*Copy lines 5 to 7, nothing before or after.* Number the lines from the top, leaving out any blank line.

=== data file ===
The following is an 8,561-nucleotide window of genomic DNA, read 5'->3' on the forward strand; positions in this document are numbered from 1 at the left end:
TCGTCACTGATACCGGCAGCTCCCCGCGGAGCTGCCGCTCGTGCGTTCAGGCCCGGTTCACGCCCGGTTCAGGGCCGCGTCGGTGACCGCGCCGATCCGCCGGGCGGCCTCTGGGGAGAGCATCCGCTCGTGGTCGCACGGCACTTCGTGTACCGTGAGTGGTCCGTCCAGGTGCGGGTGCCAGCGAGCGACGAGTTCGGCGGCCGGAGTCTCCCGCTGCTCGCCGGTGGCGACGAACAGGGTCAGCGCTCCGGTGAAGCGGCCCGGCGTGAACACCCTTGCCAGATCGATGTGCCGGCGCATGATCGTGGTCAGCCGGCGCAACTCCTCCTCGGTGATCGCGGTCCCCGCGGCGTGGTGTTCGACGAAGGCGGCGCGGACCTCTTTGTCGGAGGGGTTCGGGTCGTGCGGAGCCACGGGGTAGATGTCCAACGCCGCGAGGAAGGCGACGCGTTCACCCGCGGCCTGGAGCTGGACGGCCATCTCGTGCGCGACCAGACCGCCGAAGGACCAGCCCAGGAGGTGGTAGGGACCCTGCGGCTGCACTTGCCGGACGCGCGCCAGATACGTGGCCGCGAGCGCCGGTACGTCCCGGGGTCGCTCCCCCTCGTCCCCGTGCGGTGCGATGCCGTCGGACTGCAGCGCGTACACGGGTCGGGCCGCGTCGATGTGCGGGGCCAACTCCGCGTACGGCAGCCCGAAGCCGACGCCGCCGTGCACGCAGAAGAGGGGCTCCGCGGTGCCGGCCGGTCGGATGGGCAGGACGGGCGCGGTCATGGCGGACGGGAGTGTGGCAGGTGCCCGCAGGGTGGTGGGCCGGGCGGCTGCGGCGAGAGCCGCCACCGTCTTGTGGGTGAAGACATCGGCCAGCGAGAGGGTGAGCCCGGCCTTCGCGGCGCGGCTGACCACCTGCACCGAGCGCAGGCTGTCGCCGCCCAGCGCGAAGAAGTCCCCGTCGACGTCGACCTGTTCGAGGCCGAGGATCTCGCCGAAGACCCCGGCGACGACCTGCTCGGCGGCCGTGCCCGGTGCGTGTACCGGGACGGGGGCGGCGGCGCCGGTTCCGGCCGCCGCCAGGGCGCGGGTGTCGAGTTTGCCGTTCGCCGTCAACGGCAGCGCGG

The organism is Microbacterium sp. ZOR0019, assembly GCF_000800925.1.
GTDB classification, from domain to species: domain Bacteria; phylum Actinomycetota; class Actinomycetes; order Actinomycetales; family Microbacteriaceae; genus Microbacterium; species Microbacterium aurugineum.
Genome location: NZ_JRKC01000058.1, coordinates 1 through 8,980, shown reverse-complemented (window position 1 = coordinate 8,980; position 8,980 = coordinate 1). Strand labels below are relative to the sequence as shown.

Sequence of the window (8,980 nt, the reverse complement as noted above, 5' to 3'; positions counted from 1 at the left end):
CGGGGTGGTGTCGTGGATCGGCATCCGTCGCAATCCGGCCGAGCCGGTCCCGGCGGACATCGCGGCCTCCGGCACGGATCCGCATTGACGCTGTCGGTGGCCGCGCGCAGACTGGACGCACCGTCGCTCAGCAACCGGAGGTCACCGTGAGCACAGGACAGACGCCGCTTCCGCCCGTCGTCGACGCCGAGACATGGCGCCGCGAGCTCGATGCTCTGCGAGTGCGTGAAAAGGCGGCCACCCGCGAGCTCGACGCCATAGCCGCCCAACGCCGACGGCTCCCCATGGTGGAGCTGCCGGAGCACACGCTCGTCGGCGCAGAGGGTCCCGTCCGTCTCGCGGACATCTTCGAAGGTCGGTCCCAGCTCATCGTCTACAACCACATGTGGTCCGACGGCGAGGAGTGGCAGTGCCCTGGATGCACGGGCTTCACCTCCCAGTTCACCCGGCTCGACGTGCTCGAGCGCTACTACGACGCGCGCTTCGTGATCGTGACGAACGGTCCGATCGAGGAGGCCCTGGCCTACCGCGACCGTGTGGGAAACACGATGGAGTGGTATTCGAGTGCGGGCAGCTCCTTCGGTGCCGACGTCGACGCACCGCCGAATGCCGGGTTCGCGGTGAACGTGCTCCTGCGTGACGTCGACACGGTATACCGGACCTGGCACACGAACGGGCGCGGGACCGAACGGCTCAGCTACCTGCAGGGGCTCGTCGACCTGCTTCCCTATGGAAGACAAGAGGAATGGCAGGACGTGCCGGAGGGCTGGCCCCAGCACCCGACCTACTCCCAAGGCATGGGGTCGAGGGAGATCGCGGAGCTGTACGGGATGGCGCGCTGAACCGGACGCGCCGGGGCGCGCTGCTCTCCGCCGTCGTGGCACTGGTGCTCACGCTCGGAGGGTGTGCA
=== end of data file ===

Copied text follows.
Genome location: NZ_JRKC01000058.1, coordinates 1 through 8,980, shown reverse-complemented (window position 1 = coordinate 8,980; position 8,980 = coordinate 1). Strand labels below are relative to the sequence as shown.

Sequence of the window (8,980 nt, the reverse complement as noted above, 5' to 3'; positions counted from 1 at the left end):
CGGGGTGGTGTCGTGGATCGGCATCCGTCGCAATCCGGCCGAGCCGGTCCCGGCGGACATCGCGGCCTCCGGCACGGATCCGCATTGACGCTGTCGGTGGCCGCGCGCAGACTGGACGCACCGTCGCTCAGCAACCGGAGGTCACCGTGAGCACAGGACAGACGCCGCTTCCGCCCGTCGTCGACGCCGAGACATGGCGCCGCGAGCTCGATGCTCTGCGAGTGCGTGAAAAGGCGGCCACCCGCGAGCTCGACGCCATAGCCGCCCAACGCCGACGGCTCCCCATGGTGGAGCTGCCGGAGCACACGCTCGTCGGCGCAGAGGGTCCCGTCCGTCTCGCGGACATCTTCGAAGGTCGGTCCCAGCTCATCGTCTACAACCACATGTGGTCCGACGGCGAGGAGTGGCAGTGCCCTGGATGCACGGGCTTCACCTCCCAGTTCACCCGGCTCGACGTGCTCGAGCGCTACTACGACGCGCGCTTCGTGATCGTGACGAACGGTCCGATCGAGGAGGCCCTGGCCTACCGCGACCGTGTGGGAAACACGATGGAGTGGTATTCGAGTGCGGGCAGCTCCTTCGGTGCCGACGTCGACGCACCGCCGAATGCCGGGTTCGCGGTGAACGTGCTCCTGCGTGACGTCGACACGGTATACCGGACCTGGCACACGAACGGGCGCGGGACCGAACGGCTCAGCTACCTGCAGGGGCTCGTCGACCTGCTTCCCTATGGAAGACAAGAGGAATGGCAGGACGTGCCGGAGGGCTGGCCCCAGCACCCGACCTACTCCCAAGGCATGGGGTCGAGGGAGATCGCGGAGCTGTACGGGATGGCGCGCTGAACCGGACGCGCCGGGGCGCGCTGCTCTCCGCCGTCGTGGCACTGGTGCTCACGCTCGGAGGGTGTGCA